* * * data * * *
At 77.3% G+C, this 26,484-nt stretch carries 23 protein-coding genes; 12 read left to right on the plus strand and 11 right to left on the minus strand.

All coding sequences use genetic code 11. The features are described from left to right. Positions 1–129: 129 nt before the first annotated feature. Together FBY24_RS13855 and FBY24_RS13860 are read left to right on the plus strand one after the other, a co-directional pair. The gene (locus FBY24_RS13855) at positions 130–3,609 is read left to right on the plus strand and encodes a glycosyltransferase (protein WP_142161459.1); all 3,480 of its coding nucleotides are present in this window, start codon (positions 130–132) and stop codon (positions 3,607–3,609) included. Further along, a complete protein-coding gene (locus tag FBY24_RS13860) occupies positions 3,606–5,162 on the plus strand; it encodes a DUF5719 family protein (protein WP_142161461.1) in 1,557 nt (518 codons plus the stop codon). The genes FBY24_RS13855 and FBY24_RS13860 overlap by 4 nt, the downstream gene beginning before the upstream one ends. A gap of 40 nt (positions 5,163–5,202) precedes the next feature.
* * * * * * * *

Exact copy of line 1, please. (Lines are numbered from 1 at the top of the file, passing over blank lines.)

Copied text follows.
At 77.3% G+C, this 26,484-nt stretch carries 23 protein-coding genes; 12 read left to right on the plus strand and 11 right to left on the minus strand.